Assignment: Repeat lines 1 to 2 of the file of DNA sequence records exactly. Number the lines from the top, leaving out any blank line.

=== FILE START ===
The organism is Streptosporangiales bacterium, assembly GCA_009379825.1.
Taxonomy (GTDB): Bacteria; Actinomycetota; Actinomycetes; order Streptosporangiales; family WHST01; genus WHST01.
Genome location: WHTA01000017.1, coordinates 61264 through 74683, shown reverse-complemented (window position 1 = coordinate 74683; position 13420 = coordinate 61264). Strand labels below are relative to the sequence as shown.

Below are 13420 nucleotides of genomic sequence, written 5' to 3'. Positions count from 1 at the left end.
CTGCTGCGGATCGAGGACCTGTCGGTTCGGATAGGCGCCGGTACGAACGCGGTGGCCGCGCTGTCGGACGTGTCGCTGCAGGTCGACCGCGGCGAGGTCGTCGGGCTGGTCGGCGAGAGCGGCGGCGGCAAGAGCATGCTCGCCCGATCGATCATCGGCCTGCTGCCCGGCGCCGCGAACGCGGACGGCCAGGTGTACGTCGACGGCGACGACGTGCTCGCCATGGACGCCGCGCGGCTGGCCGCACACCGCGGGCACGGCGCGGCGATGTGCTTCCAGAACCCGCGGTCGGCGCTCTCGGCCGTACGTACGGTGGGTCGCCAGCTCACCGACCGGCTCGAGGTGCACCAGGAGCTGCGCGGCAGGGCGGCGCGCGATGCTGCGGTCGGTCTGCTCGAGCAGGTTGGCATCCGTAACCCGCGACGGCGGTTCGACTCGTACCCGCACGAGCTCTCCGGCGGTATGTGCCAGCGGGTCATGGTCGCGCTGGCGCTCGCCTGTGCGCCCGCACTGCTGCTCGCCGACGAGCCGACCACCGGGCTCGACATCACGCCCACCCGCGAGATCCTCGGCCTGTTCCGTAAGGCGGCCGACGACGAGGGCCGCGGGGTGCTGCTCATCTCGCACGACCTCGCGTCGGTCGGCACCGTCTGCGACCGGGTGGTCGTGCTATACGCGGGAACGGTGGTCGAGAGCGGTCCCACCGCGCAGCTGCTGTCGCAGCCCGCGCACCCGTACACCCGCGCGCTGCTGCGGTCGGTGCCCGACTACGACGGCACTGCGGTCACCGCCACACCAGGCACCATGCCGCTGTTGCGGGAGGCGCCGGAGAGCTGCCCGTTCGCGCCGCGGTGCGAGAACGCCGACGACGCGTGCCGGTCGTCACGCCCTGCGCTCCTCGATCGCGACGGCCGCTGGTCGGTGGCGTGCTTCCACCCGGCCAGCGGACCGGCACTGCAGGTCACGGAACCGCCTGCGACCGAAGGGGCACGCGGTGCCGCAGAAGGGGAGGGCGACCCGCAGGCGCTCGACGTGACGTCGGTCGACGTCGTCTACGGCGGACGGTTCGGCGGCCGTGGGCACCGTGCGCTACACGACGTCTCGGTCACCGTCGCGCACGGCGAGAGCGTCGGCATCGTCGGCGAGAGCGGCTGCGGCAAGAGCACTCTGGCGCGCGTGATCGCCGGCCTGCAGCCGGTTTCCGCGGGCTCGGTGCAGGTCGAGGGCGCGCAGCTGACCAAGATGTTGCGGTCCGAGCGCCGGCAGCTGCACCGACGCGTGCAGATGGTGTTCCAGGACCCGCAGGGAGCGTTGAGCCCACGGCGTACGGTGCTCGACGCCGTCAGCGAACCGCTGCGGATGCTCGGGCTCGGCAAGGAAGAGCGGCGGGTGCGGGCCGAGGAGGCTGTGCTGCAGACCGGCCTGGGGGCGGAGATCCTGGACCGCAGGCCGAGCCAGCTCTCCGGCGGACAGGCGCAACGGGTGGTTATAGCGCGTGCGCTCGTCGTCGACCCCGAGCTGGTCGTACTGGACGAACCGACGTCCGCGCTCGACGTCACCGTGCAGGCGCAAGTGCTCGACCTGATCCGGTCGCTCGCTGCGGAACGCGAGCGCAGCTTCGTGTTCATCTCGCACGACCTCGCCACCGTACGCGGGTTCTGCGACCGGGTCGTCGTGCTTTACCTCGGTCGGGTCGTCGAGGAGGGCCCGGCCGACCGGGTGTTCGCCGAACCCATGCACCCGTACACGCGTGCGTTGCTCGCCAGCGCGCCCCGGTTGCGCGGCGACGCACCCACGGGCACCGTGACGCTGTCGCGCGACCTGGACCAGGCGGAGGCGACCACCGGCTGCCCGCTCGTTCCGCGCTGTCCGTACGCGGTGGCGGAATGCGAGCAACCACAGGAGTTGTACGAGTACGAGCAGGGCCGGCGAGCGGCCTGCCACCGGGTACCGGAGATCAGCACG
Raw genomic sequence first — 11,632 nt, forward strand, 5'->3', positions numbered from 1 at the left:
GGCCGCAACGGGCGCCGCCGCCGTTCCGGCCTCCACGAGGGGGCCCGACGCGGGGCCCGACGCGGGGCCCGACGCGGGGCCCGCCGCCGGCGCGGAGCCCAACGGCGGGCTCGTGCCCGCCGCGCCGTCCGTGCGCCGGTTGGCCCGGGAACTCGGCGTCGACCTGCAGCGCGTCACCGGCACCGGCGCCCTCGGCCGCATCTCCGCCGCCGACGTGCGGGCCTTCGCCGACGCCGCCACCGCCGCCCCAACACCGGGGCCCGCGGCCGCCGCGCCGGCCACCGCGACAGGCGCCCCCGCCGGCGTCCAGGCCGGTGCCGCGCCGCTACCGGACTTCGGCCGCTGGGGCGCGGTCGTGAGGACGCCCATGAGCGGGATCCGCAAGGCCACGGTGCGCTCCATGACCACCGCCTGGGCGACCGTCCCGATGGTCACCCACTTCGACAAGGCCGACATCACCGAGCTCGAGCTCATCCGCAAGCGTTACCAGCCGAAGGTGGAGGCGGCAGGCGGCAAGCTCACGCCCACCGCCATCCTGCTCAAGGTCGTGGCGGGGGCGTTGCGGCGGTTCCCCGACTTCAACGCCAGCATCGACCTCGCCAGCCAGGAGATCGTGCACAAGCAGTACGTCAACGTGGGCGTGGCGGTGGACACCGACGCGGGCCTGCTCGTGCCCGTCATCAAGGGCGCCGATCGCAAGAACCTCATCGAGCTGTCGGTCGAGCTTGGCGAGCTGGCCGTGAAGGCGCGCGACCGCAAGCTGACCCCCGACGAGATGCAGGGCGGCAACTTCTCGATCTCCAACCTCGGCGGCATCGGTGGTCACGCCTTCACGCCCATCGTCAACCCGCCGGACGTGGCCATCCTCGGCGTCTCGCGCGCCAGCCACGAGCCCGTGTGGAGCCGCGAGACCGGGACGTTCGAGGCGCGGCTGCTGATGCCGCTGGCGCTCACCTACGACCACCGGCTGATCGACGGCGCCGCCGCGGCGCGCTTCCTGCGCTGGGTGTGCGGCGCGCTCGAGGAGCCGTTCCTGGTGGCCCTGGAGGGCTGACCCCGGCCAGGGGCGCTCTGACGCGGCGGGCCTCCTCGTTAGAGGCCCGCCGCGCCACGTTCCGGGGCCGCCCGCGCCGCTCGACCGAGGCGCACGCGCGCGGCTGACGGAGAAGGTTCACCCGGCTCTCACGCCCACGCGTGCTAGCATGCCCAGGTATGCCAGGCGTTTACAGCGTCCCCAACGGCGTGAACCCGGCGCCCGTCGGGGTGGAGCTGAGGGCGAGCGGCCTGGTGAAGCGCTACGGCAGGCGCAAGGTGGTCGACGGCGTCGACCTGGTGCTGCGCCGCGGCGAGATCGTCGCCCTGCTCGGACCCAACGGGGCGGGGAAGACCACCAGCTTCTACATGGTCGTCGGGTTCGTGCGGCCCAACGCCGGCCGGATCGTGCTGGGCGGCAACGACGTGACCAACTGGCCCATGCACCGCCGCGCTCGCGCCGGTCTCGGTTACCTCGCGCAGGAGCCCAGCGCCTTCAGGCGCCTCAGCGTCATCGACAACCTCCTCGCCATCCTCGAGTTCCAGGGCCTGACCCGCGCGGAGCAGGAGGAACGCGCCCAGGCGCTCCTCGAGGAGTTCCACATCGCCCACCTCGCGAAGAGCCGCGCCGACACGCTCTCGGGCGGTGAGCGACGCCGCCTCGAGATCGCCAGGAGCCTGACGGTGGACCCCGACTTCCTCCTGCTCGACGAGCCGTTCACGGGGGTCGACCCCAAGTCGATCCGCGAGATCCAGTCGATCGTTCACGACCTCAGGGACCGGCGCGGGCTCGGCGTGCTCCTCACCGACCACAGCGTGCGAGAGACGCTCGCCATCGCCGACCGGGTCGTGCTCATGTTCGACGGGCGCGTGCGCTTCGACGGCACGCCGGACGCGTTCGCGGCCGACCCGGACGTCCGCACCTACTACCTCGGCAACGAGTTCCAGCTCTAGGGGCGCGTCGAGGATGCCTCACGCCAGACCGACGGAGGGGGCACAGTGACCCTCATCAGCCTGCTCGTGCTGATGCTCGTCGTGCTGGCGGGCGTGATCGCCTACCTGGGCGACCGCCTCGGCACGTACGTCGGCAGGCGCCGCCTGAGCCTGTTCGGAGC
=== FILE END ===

The organism is Streptosporangiales bacterium, assembly GCA_009379825.1.
Taxonomy (GTDB): Bacteria; Actinomycetota; Actinomycetes; order Streptosporangiales; family WHST01; genus WHST01.